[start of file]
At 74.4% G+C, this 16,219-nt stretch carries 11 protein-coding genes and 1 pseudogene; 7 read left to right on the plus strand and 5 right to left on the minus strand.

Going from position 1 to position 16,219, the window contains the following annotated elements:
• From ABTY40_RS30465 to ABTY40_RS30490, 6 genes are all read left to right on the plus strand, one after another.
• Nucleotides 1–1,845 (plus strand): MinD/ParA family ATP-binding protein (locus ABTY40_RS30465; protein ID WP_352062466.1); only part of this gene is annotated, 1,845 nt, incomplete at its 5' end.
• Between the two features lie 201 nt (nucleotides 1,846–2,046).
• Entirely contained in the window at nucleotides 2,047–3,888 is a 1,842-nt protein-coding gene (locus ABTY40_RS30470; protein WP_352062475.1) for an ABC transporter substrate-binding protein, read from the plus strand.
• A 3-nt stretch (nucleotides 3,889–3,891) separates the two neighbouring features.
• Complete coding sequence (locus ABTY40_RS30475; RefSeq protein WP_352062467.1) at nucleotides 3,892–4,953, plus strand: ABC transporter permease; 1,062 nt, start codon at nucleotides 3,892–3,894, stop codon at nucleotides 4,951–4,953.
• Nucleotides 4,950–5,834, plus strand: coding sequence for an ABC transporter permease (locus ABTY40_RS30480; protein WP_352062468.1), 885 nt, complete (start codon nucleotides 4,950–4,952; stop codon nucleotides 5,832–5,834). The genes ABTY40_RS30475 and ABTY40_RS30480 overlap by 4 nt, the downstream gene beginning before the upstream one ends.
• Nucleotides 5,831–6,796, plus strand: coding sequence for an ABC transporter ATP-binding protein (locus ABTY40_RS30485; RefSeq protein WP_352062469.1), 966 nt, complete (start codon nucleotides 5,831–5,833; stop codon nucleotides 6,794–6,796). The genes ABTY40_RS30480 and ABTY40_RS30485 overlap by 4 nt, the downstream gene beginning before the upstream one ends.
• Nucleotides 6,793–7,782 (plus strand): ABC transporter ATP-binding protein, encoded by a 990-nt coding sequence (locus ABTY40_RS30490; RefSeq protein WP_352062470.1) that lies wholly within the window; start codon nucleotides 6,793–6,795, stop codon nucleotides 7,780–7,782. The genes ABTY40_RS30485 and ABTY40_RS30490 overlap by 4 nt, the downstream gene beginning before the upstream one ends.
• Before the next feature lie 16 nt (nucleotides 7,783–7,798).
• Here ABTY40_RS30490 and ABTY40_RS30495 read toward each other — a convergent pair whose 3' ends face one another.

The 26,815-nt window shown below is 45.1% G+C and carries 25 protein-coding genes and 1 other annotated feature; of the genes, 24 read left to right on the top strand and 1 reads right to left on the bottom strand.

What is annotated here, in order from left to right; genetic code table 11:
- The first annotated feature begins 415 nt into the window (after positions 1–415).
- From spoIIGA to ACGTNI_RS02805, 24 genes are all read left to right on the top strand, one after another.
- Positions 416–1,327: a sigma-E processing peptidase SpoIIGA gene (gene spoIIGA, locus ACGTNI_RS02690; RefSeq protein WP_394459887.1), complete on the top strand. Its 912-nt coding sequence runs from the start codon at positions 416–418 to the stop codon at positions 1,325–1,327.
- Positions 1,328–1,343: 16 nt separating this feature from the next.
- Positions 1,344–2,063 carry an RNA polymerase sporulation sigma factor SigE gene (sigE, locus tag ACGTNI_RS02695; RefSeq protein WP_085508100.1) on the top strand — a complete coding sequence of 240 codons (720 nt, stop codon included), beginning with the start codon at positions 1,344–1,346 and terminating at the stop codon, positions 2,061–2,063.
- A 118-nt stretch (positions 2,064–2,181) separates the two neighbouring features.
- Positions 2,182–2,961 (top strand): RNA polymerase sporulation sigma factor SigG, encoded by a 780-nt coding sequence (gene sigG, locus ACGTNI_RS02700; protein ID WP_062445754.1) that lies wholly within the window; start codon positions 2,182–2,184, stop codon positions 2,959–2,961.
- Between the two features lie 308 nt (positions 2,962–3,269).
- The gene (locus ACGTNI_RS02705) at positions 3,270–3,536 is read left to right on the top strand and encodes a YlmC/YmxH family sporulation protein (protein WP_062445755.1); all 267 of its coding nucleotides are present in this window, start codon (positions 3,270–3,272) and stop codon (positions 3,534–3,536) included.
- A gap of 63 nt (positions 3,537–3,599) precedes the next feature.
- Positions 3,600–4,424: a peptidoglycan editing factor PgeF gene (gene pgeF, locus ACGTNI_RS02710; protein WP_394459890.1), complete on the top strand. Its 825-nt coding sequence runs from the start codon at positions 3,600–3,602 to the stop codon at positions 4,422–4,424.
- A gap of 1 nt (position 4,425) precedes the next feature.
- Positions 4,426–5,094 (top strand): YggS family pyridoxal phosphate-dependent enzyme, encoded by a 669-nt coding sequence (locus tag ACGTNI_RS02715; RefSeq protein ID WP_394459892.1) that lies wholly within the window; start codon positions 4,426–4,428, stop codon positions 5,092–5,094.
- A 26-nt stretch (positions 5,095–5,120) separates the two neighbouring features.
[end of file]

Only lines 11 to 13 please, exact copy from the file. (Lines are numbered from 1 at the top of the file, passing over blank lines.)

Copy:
• Nucleotides 6,793–7,782 (plus strand): ABC transporter ATP-binding protein, encoded by a 990-nt coding sequence (locus ABTY40_RS30490; RefSeq protein WP_352062470.1) that lies wholly within the window; start codon nucleotides 6,793–6,795, stop codon nucleotides 7,780–7,782. The genes ABTY40_RS30485 and ABTY40_RS30490 overlap by 4 nt, the downstream gene beginning before the upstream one ends.
• Before the next feature lie 16 nt (nucleotides 7,783–7,798).
• Here ABTY40_RS30490 and ABTY40_RS30495 read toward each other — a convergent pair whose 3' ends face one another.